|Publication number||US20050114710 A1|
|Application number||US 10/975,310|
|Publication date||May 26, 2005|
|Filing date||Oct 28, 2004|
|Priority date||Nov 21, 2003|
|Also published as||US20050114663, US20050114697, WO2005052754A2, WO2005052754A3|
|Publication number||10975310, 975310, US 2005/0114710 A1, US 2005/114710 A1, US 20050114710 A1, US 20050114710A1, US 2005114710 A1, US 2005114710A1, US-A1-20050114710, US-A1-2005114710, US2005/0114710A1, US2005/114710A1, US20050114710 A1, US20050114710A1, US2005114710 A1, US2005114710A1|
|Inventors||Kevin Cornell, Paul Gentieu, Arthur Lawson, Stephen Gordy, Lucy Hosking|
|Original Assignee||Finisar Corporation|
|Export Citation||BiBTeX, EndNote, RefMan|
|Patent Citations (2), Referenced by (27), Classifications (14), Legal Events (1)|
|External Links: USPTO, USPTO Assignment, Espacenet|
This application claims the benefit of U.S. Provisional Application No. 60/524,216, filed Nov. 21, 2003 titled “Secure Network Access Devices With Data Encryption,” which is incorporated herein by reference.
1. The Field of the Invention
The invention generally relates to the field of sending and receiving network data. More specifically, the invention relates to network data security between two points on a network.
2. The Relevant Technology
Modern computer networks allow for the transfer of large amounts of data between clients within the network. Network clients, such as computers and other electronic devices, are often interconnected using a hub or router. A group of clients linked together in a central location is often referred to as a local area network (LAN). LANs can be interconnected through a wide area network (WAN). One example of a WAN is the ubiquitous Internet. Using a WAN, a user on one LAN can send data to a user on a separate LAN.
Many modern networks communicate by packaging data into data packets. The data packets generally include a header and a payload. The packet header generally includes routing information. The routing information may include information such as an originating client and a destination client. Each of the clients on the network may be assigned a unique number representing a physical address where packets may be sent. This number may be, for example, an IP address or a media access control (MAC) address. The payload generally includes the data that is intended to be transmitted between clients on the network.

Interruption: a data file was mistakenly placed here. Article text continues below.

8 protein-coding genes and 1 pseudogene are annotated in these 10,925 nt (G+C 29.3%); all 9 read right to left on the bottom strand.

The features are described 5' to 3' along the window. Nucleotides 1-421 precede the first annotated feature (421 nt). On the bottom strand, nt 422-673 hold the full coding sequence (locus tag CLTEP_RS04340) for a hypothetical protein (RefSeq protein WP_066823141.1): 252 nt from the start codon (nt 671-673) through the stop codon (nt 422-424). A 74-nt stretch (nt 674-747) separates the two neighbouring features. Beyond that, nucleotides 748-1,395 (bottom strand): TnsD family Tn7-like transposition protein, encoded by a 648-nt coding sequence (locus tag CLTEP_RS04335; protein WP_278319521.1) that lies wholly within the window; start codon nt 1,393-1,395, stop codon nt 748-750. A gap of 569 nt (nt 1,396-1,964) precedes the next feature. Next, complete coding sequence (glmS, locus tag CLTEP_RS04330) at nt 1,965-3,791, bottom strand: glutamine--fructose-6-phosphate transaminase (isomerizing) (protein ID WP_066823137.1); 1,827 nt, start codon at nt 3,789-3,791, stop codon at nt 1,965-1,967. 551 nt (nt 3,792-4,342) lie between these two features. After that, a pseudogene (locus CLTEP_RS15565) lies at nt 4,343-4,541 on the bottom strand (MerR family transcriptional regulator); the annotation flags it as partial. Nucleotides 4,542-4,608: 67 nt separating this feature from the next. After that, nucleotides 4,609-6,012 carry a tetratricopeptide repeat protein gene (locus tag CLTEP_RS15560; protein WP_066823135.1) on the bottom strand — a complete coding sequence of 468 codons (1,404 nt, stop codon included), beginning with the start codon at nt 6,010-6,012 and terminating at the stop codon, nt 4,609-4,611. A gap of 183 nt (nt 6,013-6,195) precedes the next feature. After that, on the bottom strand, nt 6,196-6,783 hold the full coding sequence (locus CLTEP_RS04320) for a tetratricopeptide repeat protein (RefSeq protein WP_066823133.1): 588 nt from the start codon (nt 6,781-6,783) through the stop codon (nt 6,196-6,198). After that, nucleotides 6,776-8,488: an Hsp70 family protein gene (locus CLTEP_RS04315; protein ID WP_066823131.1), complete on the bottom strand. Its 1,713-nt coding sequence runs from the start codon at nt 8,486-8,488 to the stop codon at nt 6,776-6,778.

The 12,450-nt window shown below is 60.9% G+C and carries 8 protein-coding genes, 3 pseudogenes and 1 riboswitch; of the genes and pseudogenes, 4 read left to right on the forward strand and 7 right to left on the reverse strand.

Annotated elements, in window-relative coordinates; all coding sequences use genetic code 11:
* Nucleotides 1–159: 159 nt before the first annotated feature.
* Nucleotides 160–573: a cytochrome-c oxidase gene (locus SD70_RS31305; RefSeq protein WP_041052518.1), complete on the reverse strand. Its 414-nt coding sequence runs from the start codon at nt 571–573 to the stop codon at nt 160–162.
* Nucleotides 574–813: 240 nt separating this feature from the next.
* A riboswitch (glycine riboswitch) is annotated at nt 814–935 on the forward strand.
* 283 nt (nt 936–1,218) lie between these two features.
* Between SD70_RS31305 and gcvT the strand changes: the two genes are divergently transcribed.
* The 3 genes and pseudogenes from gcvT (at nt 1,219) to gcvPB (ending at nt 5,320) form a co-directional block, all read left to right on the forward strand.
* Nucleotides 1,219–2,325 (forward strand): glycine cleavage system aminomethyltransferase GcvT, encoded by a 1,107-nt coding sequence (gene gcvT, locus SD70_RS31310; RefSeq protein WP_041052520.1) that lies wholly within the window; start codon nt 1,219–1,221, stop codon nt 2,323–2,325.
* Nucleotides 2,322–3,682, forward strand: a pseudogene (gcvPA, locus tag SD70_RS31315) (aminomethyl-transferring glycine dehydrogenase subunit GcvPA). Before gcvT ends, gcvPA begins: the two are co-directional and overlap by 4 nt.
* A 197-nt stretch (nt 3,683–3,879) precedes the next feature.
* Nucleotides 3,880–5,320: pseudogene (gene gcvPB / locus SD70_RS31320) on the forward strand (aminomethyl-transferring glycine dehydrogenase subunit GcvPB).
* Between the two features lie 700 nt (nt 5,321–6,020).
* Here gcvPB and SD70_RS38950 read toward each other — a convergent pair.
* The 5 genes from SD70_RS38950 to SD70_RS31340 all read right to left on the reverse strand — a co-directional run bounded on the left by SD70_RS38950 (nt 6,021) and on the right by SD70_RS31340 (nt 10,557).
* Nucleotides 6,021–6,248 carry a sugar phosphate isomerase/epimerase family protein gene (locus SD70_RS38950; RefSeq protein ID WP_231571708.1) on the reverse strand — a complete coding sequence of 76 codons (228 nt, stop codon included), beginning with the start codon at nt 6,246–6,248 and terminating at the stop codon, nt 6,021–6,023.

Commonly, networking is accomplished using a model known as the Open Systems Interconnection (OSI) model or protocol stack. The OSI model defines a networking framework for accomplishing network communications. The OSI model includes seven layers on clients in the network. These seven layers are understood by those of skill in the art, and include from the highest level to the lowest level: the application layer, the presentation layer, the session layer, the transport layer, the network layer, the data link layer, and the physical layer. At the application layer, data is used in end user processes. Data is packaged by one or more of the other layers of the OSI model prior to being sent using the physical layer. Packaging includes organizing data into packets where the packets include parts such as a header and payload. The header includes information including routing information directing devices receiving the data packets where to send the data packets and for what devices the data packets are intended, information about protocols used to package the data packets, and similar information. The payload part of the data packet includes the information requested or for use by a device in a network. The physical layer defines the actual sending of the data on the network such as by electrical impulses, fiber-optic light beams, radio signals etc. Thus, at the physical layer, actual voltages, light levels and radio levels or frequencies are defined as having certain logical values.
The interconnectivity of LANs presents the challenge of preventing unauthorized users from gaining access to clients. Additionally, the large amounts of data that can be transmitted in modern networks often requires the ability to analyze large amounts of network traffic to troubleshoot network problems. There is also often the need to document and categorize network traffic, including information such as to where the network traffic is being directed and the most active times on network.
One way of monitoring network traffic to prevent unauthorized interception of the network traffic, to analyze the network traffic for troubleshooting, and to document network traffic, involves the use of a tap. The tap may be connected to a link that is associated with or a part of, the hub or router. Commonly available taps are passive devices that simply allow for monitoring network traffic. In one example, a copy, or all data on the network passes through the tap. The taps do not act as an interactive client on the network. The taps may be further connected to a data analyzer, or an intrusion detection system (IDS) that monitors for unauthorized clients on the network.
While taps are useful for providing access to and gathering network traffic, which enables it to be analyzed and monitored, they have the unfortunate drawback of, in many cases, representing a hole or leak in the network. An unauthorized user may connect a network analyzer or other network traffic collection device to the tap, allowing the unauthorized user to capture and misappropriate the network traffic. This may result in the loss of sensitive information such as trade secrets, financial information or other protected data. Commonly, the only protection afforded to the tap may be by nature of the physical location where the tap resides, such as in a locked closet or other secure location. Thus, any unauthorized user who gains access to the physical location may be able to misappropriate the network traffic.